Earlier, we posted an open letter from Tetyana Obukhanych, Ph.D. in immunology, to legislators who are considering vaccine legislation. Vaccine legislation has sprung up suddenly all over the country — so suddenly, in fact, that it must have been a planned coordinate offensive just waiting for an “appropriate” outbreak to capitalize on. The ostensible trigger for this massive wave of legislation is an outbreak of measles that originated at Disneyland which caused 117 cases of measles this year, a majority of which were in adults over 20. Even states like Oregon, where there have been zero cases of measles — and clearly no public health emergency justifying a full-frontal assault on parental rights, have jumped into the fray.
Dr. Obukhanych’s letter was specifically about how the science does not support the rationale behind barring non-vaccinated children from school attendance, in part because mealses outbreaks originate with travelers to other countries, not non-vaccinated schoolchildren; the majority of the population susceptible to measles infection are adults who either never had immunity due to vaccine failure or whose immunity has waned over time; and, therefore, outbreaks cannot be prevented by vaccinating 100% of schoolchildren and non-vaccinated children pose no increased public health risk.
There are other important things to consider, however, when deciding whether to force children to repeatedly undergo medical procedures that carry the risk of serious injury and death. Much as the CDC tries to deny it with their “vaccines are safe and effective” mantra, vaccination is not without risk. Each vaccine carries a small but significant risk of injury, and the risks mount with every dose. In addition, no one has ever studied the cumulative risk of combining vaccines. Today’s post was testimony given at the California State Senate Health Committee hearing on April 8, 2015 by Steven Rubin, Ph.D., a computer scientist who researches vaccine adverse events. As the California State Assembly considers passage of a bill designed to remove personal belief vaccine exemptions (California does not have religious exemption, therefore the bill would eliminate all but medical exemptions), it seemed a good time to remind people that vaccine injury is very, very real. Please copy and send this to your state senators and assembly members.
Chairman, and members of the committee, thank you. My name is Steven Rubin of Portola Valley, California. I am a research computer scientist with a Ph.D. and over 45 years of programming experience. I am also the Director of Vaccine Research Analytics for the National Vaccine Information Center.
The National Childhood Vaccine Injury Act of 1986 required the CDC to gather data about vaccine injuries and make it publicly available. They created VAERS, the Vaccine Adverse-Event Reporting System. At first, the data was only available to the public in raw form and was impossible to view. To remedy that, I created the first online search engine for VAERS, in 2004: medalerts.org. This website still provides the most complete public access to VAERS and has become the search engine of choice for many researchers, even some at the CDC.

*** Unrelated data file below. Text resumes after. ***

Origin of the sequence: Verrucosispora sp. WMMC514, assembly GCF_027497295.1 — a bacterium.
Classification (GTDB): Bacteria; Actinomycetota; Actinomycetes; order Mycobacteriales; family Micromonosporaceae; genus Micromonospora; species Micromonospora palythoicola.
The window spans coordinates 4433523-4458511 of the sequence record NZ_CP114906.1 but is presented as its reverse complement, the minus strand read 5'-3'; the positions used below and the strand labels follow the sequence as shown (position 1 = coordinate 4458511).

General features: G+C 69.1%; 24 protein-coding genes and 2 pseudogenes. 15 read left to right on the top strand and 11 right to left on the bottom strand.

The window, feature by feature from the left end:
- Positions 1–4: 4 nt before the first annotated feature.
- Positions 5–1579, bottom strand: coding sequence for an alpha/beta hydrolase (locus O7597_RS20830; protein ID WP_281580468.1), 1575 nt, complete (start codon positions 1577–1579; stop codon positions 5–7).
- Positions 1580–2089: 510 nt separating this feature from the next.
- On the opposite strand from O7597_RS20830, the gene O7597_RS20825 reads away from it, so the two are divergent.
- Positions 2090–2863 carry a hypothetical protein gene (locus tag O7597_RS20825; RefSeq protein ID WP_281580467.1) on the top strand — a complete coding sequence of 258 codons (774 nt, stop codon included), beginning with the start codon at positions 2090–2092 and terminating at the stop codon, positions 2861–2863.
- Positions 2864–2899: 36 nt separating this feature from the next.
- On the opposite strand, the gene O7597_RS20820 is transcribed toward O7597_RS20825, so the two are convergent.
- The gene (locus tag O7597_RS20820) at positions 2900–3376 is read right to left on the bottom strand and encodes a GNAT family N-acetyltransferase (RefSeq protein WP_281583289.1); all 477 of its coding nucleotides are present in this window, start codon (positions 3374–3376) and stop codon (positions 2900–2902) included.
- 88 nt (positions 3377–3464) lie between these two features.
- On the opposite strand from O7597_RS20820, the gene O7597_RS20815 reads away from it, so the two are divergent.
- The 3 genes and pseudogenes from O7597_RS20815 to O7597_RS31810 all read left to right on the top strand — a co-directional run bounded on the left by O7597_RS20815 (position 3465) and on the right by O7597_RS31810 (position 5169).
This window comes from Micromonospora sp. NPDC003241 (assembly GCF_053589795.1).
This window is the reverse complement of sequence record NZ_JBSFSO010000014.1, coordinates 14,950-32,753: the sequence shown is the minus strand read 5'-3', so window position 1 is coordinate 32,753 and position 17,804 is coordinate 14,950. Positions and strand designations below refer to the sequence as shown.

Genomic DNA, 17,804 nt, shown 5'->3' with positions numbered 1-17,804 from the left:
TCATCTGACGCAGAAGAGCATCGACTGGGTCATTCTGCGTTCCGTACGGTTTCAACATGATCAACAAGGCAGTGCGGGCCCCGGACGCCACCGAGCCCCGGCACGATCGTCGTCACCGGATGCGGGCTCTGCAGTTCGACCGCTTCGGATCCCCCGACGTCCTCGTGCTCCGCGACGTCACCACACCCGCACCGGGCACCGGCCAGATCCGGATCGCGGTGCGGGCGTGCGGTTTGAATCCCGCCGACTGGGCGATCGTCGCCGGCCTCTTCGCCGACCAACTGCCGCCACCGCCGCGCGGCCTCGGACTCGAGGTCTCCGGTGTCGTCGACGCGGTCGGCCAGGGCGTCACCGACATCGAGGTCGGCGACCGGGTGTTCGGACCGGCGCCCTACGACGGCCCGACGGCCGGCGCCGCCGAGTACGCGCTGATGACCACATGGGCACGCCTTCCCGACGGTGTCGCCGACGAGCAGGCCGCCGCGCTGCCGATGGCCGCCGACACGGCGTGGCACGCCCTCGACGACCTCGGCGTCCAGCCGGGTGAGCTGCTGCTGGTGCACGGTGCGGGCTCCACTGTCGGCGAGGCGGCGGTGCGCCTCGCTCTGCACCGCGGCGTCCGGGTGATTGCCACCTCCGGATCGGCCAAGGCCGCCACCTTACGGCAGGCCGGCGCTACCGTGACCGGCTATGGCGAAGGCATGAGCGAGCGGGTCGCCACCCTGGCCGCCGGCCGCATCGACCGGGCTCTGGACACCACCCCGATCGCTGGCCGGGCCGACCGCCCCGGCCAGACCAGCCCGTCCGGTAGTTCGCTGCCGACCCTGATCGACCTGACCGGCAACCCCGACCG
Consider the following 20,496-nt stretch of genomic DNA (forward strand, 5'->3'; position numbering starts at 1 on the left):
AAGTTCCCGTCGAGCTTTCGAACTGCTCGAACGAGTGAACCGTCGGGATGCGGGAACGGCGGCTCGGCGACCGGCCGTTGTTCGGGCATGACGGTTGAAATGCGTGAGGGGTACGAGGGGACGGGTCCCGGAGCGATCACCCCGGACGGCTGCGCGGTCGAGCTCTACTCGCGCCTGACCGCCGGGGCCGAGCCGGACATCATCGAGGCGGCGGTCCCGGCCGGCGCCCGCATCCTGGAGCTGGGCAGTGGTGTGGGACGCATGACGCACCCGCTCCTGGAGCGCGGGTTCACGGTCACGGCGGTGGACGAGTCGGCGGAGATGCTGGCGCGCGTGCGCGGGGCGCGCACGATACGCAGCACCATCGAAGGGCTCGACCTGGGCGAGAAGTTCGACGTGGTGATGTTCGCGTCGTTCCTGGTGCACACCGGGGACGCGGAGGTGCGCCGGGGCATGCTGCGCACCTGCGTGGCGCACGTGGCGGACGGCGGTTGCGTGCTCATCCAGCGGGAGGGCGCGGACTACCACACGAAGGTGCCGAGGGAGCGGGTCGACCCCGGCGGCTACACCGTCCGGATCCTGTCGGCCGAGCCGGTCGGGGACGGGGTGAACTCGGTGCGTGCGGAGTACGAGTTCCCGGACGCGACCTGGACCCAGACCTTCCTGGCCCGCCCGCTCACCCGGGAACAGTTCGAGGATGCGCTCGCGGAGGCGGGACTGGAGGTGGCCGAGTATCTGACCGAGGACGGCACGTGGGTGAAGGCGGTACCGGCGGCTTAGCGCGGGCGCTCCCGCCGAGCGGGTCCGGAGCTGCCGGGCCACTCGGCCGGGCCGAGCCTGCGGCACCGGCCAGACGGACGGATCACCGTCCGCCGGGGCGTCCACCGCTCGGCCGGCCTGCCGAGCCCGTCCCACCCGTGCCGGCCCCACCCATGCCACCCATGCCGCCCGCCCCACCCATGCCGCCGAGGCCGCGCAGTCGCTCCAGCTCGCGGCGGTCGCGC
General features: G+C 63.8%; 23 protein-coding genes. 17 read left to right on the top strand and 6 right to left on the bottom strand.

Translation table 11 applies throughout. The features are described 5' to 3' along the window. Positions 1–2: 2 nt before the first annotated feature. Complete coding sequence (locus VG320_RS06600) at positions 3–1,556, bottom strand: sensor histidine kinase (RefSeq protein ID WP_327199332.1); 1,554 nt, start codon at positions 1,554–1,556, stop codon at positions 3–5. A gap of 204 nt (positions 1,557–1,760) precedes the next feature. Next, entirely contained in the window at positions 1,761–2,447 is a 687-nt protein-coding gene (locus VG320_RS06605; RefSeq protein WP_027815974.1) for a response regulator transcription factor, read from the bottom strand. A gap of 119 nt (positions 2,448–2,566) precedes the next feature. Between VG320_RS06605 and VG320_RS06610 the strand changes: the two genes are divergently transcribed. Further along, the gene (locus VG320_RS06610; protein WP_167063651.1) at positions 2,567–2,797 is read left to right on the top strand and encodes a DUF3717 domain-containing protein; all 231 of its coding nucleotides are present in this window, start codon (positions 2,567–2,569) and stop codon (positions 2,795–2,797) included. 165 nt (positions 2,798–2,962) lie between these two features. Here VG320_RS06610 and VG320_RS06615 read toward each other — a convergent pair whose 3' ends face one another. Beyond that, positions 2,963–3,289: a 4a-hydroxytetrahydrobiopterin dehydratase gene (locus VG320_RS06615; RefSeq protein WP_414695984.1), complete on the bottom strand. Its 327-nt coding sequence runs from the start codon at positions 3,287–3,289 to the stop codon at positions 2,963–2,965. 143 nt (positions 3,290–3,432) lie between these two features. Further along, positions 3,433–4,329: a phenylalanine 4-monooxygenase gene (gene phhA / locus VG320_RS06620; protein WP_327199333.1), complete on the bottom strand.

There are nearly a half million reports in VAERS. And yet the system suffers from under-reporting, by anywhere from a factor of ten to a factor of a hundred.
Because Senate Bill 277 removes the personal belief exemption to vaccination for children, it is appropriate to look at VAERS reports filed for children 18 and under who suffered after a CDC-recommended vaccine. I confined my search to only serious reports, where the person was hospitalized, had a life-threatening injury, was permanently disabled, or died. VAERS shows over 36,000 children who were seriously injured after a CDC-recommended vaccine. The chart on page 2 [Senate Health Committe 2015-04-08] shows what happened to them. Our government reports 12,000 visits to the emergency room, 27,000 hospitalizations, and 3,437 deaths.
The chart on page 3 [Senate Health Committe 2015-04-08] shows the different vaccine components that were involved in these 36,000 reports. The data suggests that there is not a single vaccine that is safe for everyone.
Supporters of SB 277 assert that the vaccine schedule is safe, but the data on page 4 [Senate Health Committe 2015-04-08] shows an alarming growth trend that will only continue as more vaccines are added to the schedule.
Senators, vaccines are pharmaceutical products that injure and kill children every year. This is not an opinion, this is a fact, as evidenced by the government’s own reporting system. I urge you to vote No on SB 277 and maintain the personal belief exemption in California. Parents deserve informed choice in their children’s vaccine schedules. I would be happy to answer any questions you may have, now, or at any later time. Thank you very much.
~ Steven Rubin, Ph.D.
Director of Vaccine Research Analytics
National Vaccine Information Center